5. Market values and your financial agenda are two separate market issues.
    The hard reality of any market place is the outcome that the seller desires or needs to achieve by selling has nothing to do with the value of the product they have to sell. This is true if you are selling a washing machine, it is true if you are selling a car and it is certainly true if you are selling a home.
    Sellers who base their price on what they need or want are ignoring reality.
    It is the market (and only the market) that determines the value.
    The only realistic and reasonable way to approach pricing is to determine the market value first.


  6. Real estate markets do not automatically increase in value.
    Many people still believe that real estate values automatically increase over a period of time. Decades of high inflation have contributed to this belief but, in fact, it is not true. There are a number of factors that can cause real estate to increase in value, such as inflation and interest rates, but these factors also have the same potential to decrease values. It depends entirely on how they impact on the supply and demand forces in a particular market. This is important to remember that markets can and do change. This is not something you or your agent can control, nor is it yours or your agent’s fault.


  7. Price is the key to achieving maximum advantage during the crucial first weeks of marketing. It’s important to understand that there are some well established advantages to having the price right when your home first goes on the market and some distinct disadvantages if it goes wrong. The initial marketing period, usually the first two weeks, is a critical time in the market. This is because it is the time when the most prospects and the best potential buyers are available. Our research has shown that buyers look at an average of 14 properties before they buy. As a consequence they will stay in the market anywhere from a couple of weeks to several months.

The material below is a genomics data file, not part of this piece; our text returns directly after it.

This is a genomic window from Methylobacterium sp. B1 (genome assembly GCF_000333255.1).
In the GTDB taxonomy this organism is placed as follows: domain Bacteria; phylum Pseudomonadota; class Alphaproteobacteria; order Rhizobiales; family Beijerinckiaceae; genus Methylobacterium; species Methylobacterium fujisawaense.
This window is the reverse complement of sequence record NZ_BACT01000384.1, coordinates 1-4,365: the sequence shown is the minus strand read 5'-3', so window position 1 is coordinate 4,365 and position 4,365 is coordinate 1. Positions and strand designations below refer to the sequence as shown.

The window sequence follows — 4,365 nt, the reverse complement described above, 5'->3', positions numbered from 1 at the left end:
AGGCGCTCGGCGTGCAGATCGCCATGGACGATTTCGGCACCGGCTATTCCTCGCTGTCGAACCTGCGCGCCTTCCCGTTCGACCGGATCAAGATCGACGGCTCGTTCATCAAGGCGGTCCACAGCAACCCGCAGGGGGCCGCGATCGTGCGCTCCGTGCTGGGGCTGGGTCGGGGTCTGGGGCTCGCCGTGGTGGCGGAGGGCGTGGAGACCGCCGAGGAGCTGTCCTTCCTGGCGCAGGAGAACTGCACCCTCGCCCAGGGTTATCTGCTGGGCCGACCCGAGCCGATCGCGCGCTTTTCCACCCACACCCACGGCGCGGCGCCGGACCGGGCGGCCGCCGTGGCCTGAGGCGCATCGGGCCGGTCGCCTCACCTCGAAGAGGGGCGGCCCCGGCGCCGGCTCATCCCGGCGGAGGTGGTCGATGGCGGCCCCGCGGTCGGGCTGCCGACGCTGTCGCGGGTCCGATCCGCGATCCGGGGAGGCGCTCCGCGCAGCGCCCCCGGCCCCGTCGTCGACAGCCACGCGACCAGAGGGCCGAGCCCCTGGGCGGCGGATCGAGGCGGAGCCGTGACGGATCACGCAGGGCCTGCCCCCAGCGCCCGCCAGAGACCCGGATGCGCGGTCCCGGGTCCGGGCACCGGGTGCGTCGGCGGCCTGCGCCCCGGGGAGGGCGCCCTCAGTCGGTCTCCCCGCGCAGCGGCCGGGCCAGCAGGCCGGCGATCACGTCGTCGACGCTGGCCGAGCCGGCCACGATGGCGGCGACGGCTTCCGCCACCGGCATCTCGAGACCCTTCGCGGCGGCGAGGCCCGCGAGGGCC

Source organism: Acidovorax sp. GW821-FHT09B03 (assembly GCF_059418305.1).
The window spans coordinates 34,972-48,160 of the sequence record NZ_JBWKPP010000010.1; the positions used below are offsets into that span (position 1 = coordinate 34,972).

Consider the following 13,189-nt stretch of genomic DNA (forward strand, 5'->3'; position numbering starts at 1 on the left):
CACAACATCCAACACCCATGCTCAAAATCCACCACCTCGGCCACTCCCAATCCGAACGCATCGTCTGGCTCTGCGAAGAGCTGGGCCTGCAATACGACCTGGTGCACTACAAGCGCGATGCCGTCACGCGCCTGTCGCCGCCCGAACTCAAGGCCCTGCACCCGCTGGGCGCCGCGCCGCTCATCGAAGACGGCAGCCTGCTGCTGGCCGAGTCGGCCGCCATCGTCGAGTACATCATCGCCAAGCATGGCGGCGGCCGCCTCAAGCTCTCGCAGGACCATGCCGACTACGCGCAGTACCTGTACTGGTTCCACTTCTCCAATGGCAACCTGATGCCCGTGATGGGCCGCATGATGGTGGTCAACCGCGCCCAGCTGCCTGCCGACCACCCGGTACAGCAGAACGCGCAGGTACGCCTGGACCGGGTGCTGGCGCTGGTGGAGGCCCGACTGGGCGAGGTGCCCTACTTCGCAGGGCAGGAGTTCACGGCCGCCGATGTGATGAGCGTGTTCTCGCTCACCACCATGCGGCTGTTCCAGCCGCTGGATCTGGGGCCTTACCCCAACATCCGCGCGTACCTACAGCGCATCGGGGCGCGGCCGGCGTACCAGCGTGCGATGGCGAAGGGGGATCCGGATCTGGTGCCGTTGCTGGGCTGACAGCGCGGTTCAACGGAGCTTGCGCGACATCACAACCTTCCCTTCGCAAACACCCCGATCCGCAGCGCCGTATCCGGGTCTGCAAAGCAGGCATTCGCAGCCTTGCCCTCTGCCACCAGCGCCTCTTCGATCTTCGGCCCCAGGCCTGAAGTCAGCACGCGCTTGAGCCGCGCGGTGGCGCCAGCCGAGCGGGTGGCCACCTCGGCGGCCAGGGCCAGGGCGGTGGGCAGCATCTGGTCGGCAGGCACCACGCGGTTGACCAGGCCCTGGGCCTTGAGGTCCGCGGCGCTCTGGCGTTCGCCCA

8. A decision to sell is a decision to meet the market. Anyone who wants to sell in the real estate market must deal with one basic reality. The market operates on the basis of supply and demand, and these are the key factors that will determine the value of the property. A seller cannot dictate to the market nor can they control it. Vendors approach pricing in one of two ways. They can decide what they want and basically “demand” the market accept it, or alternatively, they can determine what the market will accept and price their property accordingly. The first approach is in direct contradiction to the way the market operates and is rarely successful. More often than not it leads to lost time or lost money, or both. The second approach is sensible, and is in line with the reality of the market. If the seller is wise enough to do this from the very beginning they are more likely to achieve the best possible price in the shortest possible time.

    My job is to make certain that you understand the market, and to do everything I can to achieve the best possible market price, as quickly as possible. That is my purpose.

Free Appraisal

Right now you can take advantage of my current offer of a free no obligation home appraisal to determine the true market value of your property. You will also be eligible for $1,000 worth of free advertising should you decide to sell.

Receive a complementary, no-obligation market appraisal of your property.